In essence, didn't Tebow's religion get scrubbed -- airbrushed away into nonexistence?
I asked that question again in a follow-up e-mail and Semsey responded, "No, there's really nothing to this. Tim arrived, we gave him the gear, we did the photo shoot."
Sorry, I'm not buying that explanation.
In this case, Electronic Arts' extreme attention to every detail makes the decision not to include Tebow's Bible verses on his EyeBlack all the more noticeable. If a completely accurate representation of a player is the company's goal, why isn't he wearing the single most iconic object as he wore it on the field? Nope, this was no oversight. Electronic Arts didn't want Tebow to promote his religion on the millions of video game cases that were sent out to tens of thousands of retail outlets across the country.
You can see why Electronic Arts might want this. Gamers of every religion buy its products. If Tebow's chosen Bible verse went out across the country, the company might offend someone or be accused of endorsing one religion over another. But was Tim Tebow happy with this result? Did Tebow acquiesce, take the money and agree to downplay his religion in exchange for money? Something that, by the way, Tebow claimed he would never do.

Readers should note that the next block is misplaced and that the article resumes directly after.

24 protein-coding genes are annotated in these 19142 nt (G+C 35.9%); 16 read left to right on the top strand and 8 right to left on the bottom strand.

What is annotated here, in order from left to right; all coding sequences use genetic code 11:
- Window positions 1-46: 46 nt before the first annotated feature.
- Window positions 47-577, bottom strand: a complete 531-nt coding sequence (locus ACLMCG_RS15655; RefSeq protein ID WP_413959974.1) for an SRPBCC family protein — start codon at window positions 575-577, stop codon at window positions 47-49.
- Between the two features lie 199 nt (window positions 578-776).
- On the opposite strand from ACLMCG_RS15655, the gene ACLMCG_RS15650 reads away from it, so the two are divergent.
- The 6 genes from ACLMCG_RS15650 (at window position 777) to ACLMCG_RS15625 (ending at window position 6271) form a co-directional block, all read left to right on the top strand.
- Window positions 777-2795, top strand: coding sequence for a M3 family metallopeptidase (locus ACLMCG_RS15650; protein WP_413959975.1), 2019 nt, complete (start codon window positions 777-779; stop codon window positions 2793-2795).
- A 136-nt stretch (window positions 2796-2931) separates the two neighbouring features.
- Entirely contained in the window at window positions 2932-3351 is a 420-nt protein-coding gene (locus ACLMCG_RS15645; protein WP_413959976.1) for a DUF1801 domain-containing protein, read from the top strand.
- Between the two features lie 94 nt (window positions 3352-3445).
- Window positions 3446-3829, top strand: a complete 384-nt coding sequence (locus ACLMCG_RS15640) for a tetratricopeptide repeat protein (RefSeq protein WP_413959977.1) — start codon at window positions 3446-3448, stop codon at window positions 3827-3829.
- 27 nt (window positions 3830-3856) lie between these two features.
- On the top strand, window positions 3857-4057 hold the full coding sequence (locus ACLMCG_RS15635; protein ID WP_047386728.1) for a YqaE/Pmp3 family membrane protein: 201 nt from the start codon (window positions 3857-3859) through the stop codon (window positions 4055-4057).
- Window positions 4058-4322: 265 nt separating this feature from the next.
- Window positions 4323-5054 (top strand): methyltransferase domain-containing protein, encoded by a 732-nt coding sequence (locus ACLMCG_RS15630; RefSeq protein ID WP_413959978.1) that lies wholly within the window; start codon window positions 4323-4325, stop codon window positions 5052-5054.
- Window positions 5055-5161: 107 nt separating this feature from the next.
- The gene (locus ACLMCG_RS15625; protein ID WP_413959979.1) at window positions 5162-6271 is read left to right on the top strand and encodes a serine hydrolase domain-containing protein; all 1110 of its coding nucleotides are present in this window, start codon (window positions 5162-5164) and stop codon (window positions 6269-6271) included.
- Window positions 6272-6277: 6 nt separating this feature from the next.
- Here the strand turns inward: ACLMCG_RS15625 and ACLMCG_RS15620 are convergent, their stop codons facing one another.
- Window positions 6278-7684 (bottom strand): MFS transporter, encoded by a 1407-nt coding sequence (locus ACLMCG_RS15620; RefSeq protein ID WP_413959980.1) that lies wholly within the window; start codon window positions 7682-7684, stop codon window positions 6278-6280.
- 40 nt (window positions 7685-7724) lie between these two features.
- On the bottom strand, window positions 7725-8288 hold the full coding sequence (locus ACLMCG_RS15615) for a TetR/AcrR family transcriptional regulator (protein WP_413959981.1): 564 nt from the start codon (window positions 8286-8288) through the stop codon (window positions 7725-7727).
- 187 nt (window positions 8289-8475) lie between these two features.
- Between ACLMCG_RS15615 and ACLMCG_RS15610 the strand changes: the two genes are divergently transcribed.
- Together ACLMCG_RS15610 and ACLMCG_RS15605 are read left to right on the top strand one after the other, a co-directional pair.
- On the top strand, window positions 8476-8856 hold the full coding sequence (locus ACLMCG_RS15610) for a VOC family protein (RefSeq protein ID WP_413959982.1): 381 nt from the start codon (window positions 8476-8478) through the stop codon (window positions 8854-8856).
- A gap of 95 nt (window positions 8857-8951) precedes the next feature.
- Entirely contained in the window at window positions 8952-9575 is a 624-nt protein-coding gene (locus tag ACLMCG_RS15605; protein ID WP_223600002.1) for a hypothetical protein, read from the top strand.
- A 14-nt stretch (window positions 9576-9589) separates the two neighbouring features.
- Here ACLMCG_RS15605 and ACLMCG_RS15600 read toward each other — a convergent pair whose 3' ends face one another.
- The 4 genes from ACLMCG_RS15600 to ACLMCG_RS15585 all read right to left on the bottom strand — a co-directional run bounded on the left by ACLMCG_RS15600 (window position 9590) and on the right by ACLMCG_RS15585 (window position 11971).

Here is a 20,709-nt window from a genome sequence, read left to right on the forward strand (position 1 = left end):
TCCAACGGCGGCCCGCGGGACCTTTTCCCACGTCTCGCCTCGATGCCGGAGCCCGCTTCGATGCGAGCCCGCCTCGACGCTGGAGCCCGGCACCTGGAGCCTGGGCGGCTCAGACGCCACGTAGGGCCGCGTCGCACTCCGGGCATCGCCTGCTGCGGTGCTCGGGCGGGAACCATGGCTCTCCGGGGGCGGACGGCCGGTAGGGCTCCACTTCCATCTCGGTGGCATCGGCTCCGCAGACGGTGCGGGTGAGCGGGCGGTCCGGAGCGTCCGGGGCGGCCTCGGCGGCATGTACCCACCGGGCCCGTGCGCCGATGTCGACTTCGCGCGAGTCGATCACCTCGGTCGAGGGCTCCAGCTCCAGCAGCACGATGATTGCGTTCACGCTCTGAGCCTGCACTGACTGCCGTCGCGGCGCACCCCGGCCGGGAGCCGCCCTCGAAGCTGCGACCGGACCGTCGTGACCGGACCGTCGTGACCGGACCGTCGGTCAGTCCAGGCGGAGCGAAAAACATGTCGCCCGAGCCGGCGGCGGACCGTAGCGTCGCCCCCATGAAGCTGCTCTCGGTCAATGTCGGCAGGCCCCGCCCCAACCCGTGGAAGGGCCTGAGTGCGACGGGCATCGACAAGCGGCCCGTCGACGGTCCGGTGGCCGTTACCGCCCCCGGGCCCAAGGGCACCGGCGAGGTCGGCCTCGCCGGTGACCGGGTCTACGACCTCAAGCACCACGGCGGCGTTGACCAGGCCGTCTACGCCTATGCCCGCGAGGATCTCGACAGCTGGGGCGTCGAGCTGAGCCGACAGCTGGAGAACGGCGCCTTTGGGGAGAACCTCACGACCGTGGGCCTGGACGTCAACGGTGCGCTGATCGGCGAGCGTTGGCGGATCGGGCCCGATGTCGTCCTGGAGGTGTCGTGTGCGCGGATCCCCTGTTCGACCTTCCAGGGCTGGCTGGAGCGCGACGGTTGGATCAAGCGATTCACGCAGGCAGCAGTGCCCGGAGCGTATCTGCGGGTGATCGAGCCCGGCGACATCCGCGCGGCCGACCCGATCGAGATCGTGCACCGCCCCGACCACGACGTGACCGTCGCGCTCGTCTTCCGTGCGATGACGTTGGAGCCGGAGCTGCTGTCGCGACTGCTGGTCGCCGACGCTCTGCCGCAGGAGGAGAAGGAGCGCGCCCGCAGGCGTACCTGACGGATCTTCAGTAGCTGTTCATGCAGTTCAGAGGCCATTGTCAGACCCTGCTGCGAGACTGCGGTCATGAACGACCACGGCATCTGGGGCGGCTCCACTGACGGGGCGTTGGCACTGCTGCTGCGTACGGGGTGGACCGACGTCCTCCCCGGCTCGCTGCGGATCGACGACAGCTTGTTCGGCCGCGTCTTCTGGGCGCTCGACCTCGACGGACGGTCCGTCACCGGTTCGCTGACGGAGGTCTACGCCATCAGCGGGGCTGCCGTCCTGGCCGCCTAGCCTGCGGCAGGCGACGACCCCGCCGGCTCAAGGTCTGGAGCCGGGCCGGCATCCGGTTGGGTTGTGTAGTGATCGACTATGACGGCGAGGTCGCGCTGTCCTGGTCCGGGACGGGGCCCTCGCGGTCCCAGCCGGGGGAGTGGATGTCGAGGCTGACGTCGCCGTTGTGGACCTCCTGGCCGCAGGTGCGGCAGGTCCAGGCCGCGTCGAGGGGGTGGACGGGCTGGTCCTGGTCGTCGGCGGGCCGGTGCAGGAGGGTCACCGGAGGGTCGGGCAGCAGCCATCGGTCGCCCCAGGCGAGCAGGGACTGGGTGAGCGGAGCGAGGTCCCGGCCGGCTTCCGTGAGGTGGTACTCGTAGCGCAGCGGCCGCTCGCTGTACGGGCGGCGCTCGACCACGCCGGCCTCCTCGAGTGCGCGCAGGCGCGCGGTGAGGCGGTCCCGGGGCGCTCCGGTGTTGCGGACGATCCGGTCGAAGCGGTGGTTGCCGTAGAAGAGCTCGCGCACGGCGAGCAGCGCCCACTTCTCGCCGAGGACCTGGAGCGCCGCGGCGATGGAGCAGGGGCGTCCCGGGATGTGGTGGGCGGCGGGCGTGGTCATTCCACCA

Or did Electronic Arts simply pull a disguised corner blitz on Tebow at the photo shoot, snap the pictures before he had a chance to endorse his religion on the EyeBlack? Snap the picture before Tebow could send millions of kids streaming to their computers to find out via Google what message Tebow was sending them with the letters scrawled in the cover art of the video game they'd just purchased.
I reached out to Tebow to ask his position on the issue, but have yet to receive a response. In the meantime, Electronic Arts stands behind its position that the absence of the single most recognizable and iconic statement that Tebow made in his college career, Bible verses on the EyeBlack, is a mere coincidence.
When it comes to Tebow's religion and Electronic Arts, it's in the game, but it's not in the game.